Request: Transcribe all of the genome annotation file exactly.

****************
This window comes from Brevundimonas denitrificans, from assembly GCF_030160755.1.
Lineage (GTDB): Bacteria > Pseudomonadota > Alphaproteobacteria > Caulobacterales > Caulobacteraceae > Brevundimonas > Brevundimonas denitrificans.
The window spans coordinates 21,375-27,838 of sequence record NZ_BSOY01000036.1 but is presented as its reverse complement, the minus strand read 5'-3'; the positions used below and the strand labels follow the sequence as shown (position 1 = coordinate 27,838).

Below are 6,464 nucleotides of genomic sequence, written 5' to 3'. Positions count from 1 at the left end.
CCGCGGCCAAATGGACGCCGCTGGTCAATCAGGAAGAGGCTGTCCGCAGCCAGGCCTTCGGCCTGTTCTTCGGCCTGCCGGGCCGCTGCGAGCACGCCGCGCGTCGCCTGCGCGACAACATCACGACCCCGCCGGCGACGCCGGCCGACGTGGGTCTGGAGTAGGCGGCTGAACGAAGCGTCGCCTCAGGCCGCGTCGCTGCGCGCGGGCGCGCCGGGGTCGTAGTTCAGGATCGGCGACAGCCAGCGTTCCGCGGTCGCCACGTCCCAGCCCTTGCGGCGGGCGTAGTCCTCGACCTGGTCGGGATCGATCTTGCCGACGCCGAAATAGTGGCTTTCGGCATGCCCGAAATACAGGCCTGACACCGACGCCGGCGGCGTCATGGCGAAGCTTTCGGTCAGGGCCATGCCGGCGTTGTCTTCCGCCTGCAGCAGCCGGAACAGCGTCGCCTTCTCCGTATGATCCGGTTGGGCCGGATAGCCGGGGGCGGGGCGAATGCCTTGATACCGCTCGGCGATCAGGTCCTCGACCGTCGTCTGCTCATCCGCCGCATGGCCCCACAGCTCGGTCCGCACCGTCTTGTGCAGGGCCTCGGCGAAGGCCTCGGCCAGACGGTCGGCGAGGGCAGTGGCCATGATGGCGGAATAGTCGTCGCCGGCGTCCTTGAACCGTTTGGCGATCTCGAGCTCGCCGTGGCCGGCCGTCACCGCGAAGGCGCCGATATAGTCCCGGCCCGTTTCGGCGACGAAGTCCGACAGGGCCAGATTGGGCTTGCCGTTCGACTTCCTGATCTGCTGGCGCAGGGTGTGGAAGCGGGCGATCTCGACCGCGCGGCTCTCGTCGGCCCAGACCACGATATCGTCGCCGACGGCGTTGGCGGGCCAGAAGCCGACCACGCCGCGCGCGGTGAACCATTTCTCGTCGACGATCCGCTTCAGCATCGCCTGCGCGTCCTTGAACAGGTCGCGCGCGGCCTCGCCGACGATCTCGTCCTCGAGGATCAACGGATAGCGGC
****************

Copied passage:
This window comes from Brevundimonas denitrificans, from assembly GCF_030160755.1.
Lineage (GTDB): Bacteria > Pseudomonadota > Alphaproteobacteria > Caulobacterales > Caulobacteraceae > Brevundimonas > Brevundimonas denitrificans.
The window spans coordinates 21,375-27,838 of sequence record NZ_BSOY01000036.1 but is presented as its reverse complement, the minus strand read 5'-3'; the positions used below and the strand labels follow the sequence as shown (position 1 = coordinate 27,838).

Below are 6,464 nucleotides of genomic sequence, written 5' to 3'. Positions count from 1 at the left end.
CCGCGGCCAAATGGACGCCGCTGGTCAATCAGGAAGAGGCTGTCCGCAGCCAGGCCTTCGGCCTGTTCTTCGGCCTGCCGGGCCGCTGCGAGCACGCCGCGCGTCGCCTGCGCGACAACATCACGACCCCGCCGGCGACGCCGGCCGACGTGGGTCTGGAGTAGGCGGCTGAACGAAGCGTCGCCTCAGGCCGCGTCGCTGCGCGCGGGCGCGCCGGGGTCGTAGTTCAGGATCGGCGACAGCCAGCGTTCCGCGGTCGCCACGTCCCAGCCCTTGCGGCGGGCGTAGTCCTCGACCTGGTCGGGATCGATCTTGCCGACGCCGAAATAGTGGCTTTCGGCATGCCCGAAATACAGGCCTGACACCGACGCCGGCGGCGTCATGGCGAAGCTTTCGGTCAGGGCCATGCCGGCGTTGTCTTCCGCCTGCAGCAGCCGGAACAGCGTCGCCTTCTCCGTATGATCCGGTTGGGCCGGATAGCCGGGGGCGGGGCGAATGCCTTGATACCGCTCGGCGATCAGGTCCTCGACCGTCGTCTGCTCATCCGCCGCATGGCCCCACAGCTCGGTCCGCACCGTCTTGTGCAGGGCCTCGGCGAAGGCCTCGGCCAGACGGTCGGCGAGGGCAGTGGCCATGATGGCGGAATAGTCGTCGCCGGCGTCCTTGAACCGTTTGGCGATCTCGAGCTCGCCGTGGCCGGCCGTCACCGCGAAGGCGCCGATATAGTCCCGGCCCGTTTCGGCGACGAAGTCCGACAGGGCCAGATTGGGCTTGCCGTTCGACTTCCTGATCTGCTGGCGCAGGGTGTGGAAGCGGGCGATCTCGACCGCGCGGCTCTCGTCGGCCCAGACCACGATATCGTCGCCGACGGCGTTGGCGGGCCAGAAGCCGACCACGCCGCGCGCGGTGAACCATTTCTCGTCGACGATCCGCTTCAGCATCGCCTGCGCGTCCTTGAACAGGTCGCGCGCGGCCTCGCCGACGATCTCGTCCTCGAGGATCAACGGATAGCGGC